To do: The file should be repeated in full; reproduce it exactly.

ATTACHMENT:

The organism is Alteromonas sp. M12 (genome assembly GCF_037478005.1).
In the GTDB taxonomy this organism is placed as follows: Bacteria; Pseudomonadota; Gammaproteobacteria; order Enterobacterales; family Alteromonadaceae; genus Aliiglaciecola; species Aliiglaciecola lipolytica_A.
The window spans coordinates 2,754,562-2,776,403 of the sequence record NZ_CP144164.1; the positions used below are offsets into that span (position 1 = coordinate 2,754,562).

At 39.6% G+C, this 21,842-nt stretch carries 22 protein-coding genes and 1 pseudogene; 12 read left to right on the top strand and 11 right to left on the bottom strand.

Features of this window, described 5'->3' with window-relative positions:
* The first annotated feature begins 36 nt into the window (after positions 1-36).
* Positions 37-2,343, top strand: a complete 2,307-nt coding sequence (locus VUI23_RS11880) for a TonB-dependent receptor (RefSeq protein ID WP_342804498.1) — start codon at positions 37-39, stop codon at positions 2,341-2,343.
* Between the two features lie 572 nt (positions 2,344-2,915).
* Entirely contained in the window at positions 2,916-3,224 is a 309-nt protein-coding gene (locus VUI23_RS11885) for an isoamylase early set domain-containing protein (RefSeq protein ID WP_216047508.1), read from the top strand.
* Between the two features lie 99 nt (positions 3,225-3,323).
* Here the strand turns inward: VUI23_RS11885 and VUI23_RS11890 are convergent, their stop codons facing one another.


The organism is Alteromonas sp. M12 (genome assembly GCF_037478005.1).
In the GTDB taxonomy this organism is placed as follows: Bacteria; Pseudomonadota; Gammaproteobacteria; order Enterobacterales; family Alteromonadaceae; genus Aliiglaciecola; species Aliiglaciecola lipolytica_A.
The window spans coordinates 2,754,562-2,776,403 of the sequence record NZ_CP144164.1; the positions used below are offsets into that span (position 1 = coordinate 2,754,562).

At 39.6% G+C, this 21,842-nt stretch carries 22 protein-coding genes and 1 pseudogene; 12 read left to right on the top strand and 11 right to left on the bottom strand.

Features of this window, described 5'->3' with window-relative positions:
* The first annotated feature begins 36 nt into the window (after positions 1-36).
* Positions 37-2,343, top strand: a complete 2,307-nt coding sequence (locus VUI23_RS11880) for a TonB-dependent receptor (RefSeq protein ID WP_342804498.1) — start codon at positions 37-39, stop codon at positions 2,341-2,343.
* Between the two features lie 572 nt (positions 2,344-2,915).
* Entirely contained in the window at positions 2,916-3,224 is a 309-nt protein-coding gene (locus VUI23_RS11885) for an isoamylase early set domain-containing protein (RefSeq protein ID WP_216047508.1), read from the top strand.
* Between the two features lie 99 nt (positions 3,225-3,323).
* Here the strand turns inward: VUI23_RS11885 and VUI23_RS11890 are convergent, their stop codons facing one another.